Ransomware and K-12 – Threats and Solutions

In a ransomware attack, the malware encrypts your data and demands a ransom in order to restore your access to the locked files. This is big business. Here are the simple yet powerful points you have to remember and follow:

  • Don’t open suspicious emails. Pretty much anything unexpected or out of the ordinary is a potential attack, even if it comes from a trusted source. If possible, contact known senders separately to confirm that the email is authentic before opening.
  • Learn to spot red flags. Some telltale signs of an attack include:
  1. Unexpected grammar or spelling errors in a supposedly professional email.
  2. Odd, middle-of-the-night time of sending.
  3. Typo squatting, in which the “From” domain looks legitimate at first glance, but is intentionally misspelled or has things added — “hacker@bankofarnerica.com,” for example.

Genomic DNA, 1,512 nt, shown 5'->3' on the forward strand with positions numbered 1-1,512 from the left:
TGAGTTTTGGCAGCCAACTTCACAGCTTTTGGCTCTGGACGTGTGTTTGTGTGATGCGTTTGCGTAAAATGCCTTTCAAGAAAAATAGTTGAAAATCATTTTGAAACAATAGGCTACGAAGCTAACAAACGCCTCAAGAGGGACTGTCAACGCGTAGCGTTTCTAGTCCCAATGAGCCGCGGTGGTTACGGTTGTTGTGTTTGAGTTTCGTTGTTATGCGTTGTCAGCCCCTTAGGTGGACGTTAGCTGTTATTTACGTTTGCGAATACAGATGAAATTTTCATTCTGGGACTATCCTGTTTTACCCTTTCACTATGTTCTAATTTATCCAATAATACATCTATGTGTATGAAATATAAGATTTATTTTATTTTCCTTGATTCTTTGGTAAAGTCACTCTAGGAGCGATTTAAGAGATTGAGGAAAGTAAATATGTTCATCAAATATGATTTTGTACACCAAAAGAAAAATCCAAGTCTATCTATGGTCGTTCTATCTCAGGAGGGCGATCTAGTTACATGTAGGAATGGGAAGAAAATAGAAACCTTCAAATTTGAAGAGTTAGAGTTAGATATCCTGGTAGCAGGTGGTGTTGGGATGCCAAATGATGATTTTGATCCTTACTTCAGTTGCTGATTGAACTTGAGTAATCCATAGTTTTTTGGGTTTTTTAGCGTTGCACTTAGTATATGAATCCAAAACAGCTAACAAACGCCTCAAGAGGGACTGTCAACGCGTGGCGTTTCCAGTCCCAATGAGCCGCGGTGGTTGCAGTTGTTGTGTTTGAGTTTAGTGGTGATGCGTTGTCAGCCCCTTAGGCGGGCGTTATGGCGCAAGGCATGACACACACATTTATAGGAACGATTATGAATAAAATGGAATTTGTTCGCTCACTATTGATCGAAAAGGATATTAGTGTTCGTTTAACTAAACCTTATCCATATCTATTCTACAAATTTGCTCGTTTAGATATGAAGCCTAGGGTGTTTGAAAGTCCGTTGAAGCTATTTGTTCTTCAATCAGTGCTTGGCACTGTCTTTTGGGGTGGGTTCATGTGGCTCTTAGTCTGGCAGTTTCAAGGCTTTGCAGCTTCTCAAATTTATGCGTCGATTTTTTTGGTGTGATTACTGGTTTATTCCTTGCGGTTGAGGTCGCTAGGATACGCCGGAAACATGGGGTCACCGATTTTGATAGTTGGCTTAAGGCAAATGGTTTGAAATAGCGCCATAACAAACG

4. Buttons and links in the email that connect to unexpected, suspicious URLs. To check this, hover the cursor over the link or button, and the URL will appear at the bottom left of your window. Train students and staff to do this reflexively.
  5. When in doubt, delete!

The good news is that simple, proactive measures such as training users and building awareness around the gravity of cyber threats can greatly improve your organization’s security posture. By creating a culture of informed and alert users, cyber attacks can be thwarted before they have the chance to exploit your data.

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